Conservative students enrolled at the University of Delaware, concerned that liberal views are more accepted on campus, met Wednesday night at Gore Hall to voice their concerns about professors pushing liberal agendas inside classrooms.
The forum, which addressed such issues as favorable grading curves for students with like-minded political ideologies, brought together an assortment of conservative thinkers.
Freshman Alex Yandziak described himself as a "recovering liberal"; a political pivot he decided to make after taking a class where he and other white students were reportedly required to admit they were privileged.
"I came into college with a pretty leftward way of thinking," Yandziak admitted, "and then the change occurred after I saw some things that were questionable. My parents signed me up for an obligatory english class, and I walked in and the first thing I saw was 'welcome to power, privilege and oppression' and I was like is this English 101? And [the professor] was like, 'yes and you have to stay here because it's an obligatory class.'
"The entire class was basically like propaganda, and the first thing we did was all the white kids had to admit they were privileged. It was so weird and you could tell she had an obvious political bias, but you weren't even allowed to use the word 'right-wing' in class because that implied they were right, [or] correct. You had to say conservative, and it was very frustrating because I felt like I couldn't even talk in class and express my own views because it was very claustrophobic and there was so much ideology being thrown through the air. She was the one who really changed my political opinion, and she really started me down the path that maybe this isn't the right kind of ideology if you're forcing people to believe it for their grade."
Mike Canizaro, a Junior majoring in History, said there were many times where he wanted to voice his opinion in a core major class last semester, but refrained from doing so over a fear that he would be attacked by liberal classmates and a professor who dominated the vocal majority.
"With history classes there's a lot of debate of certain historical events, and the context of them," Canizaro revealed. "Last semester, [during] History 205, which is the study of the United States from 1776 to the Civil War in 1865, a lot of that syllabus and agenda was really pushing on how the white man is at fault, and really in depth studies on women. Obviously women have made contributions to this country, but a lot of this material was women, women, women, and black people, black people, black people, which is fine and great and I know everyone contributes.
"A lot of this stuff didn't emphasize George Washington's writing, what did Thomas Jefferson do, and what did Benjamin Franklin do? These guys are really important and I felt like every time this teacher tried to discuss something, everyone contributed and wanted to push a liberal agenda and I didn't raise my hand because I have nothing to say about that."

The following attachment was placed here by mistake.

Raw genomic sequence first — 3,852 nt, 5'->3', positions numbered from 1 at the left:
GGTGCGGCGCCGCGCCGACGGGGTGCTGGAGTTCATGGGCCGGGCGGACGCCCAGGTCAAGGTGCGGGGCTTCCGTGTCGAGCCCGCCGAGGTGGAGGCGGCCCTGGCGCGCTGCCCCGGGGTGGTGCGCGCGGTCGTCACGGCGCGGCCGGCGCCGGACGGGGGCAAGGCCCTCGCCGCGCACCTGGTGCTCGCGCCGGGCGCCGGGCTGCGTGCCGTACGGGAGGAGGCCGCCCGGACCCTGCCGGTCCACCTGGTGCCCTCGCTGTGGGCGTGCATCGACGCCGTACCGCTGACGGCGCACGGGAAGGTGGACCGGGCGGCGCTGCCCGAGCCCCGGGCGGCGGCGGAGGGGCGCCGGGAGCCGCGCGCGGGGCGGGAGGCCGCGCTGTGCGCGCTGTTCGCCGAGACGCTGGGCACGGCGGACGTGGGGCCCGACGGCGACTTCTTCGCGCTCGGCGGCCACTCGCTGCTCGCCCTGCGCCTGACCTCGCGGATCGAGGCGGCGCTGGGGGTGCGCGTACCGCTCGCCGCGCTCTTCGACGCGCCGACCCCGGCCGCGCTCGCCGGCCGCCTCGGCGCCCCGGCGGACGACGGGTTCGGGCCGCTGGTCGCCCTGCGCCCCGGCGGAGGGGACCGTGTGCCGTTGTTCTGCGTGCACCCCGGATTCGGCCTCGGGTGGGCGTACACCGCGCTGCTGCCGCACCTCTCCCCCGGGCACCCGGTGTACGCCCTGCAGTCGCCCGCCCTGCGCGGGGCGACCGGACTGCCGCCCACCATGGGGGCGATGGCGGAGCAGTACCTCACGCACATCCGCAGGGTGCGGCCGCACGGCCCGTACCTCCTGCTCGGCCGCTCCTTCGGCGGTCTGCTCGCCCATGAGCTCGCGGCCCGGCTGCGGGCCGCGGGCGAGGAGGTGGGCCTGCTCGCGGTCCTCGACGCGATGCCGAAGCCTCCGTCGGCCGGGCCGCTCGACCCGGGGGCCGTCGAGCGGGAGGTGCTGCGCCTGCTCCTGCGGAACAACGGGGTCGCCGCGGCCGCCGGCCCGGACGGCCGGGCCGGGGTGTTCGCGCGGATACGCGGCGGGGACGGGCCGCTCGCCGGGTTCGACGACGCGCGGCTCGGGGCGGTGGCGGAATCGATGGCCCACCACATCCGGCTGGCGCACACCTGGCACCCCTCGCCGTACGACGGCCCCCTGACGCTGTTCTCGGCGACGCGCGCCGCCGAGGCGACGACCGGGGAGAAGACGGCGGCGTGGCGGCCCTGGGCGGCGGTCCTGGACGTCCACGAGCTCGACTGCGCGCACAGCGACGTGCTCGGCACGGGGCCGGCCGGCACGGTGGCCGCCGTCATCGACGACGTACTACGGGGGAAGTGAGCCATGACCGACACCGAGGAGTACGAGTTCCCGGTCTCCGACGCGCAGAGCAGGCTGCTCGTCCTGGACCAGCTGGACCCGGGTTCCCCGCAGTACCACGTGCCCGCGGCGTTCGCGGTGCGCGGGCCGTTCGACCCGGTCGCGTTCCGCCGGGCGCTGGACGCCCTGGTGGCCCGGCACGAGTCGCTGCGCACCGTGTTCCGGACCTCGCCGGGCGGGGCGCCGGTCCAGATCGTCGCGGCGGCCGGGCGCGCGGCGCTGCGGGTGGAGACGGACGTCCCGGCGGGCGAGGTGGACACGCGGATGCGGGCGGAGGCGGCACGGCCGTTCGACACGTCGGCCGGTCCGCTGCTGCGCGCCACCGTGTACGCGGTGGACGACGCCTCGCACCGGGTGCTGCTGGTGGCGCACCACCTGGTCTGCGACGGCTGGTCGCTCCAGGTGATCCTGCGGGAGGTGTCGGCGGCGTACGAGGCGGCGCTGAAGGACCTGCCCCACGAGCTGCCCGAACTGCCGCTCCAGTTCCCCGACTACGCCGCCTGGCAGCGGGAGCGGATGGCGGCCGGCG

Jonathan Mattner, a Junior majoring in Political Science, explained how he's witnessed professors publicly describe themselves as "hardcore liberals." Some have even went as far as to trash the president right in front of students.
"Numerous professors in the past have talked slander about Republican policies and they just haven't remained impartial," Mattner shared. "I've always spoken up and a lot of the time the whole classroom is predominantly liberal and the professors kind of gang up, and I just don't think that's right. I think that it's important for professors to remain impartial and to push their politics aside."
Sophomore Kyle Hutra added his participation in much of his classes is limited because it often times ends up resulting in a heated debate with a crowd of classmates who share liberal views.
"There's a little bit of a thought before everything I say because I feel like I will be attacked for some of the things that I agree with," Hutra said. "You definitely feel a little bit of tension when a slightly political question is asked and you see everybody in the class, people who sit on the left, who answer questions and I feel like they feel more comfortable about speaking out about it whereas I will listen first."
Many others in attendance shared similar sentiments but declined to do interviews.
One student, who chose to remain anonymous, later explained how the mistrust of the media or "fake news," even at a local level, was the reason for his initial response when extended an opportunity for an interview.
In 2016, a Harvard study discovered that 21% of conservative students nationwide, compared to 8% of Democrats, said they do not feel comfortable sharing their political opinions on college campuses.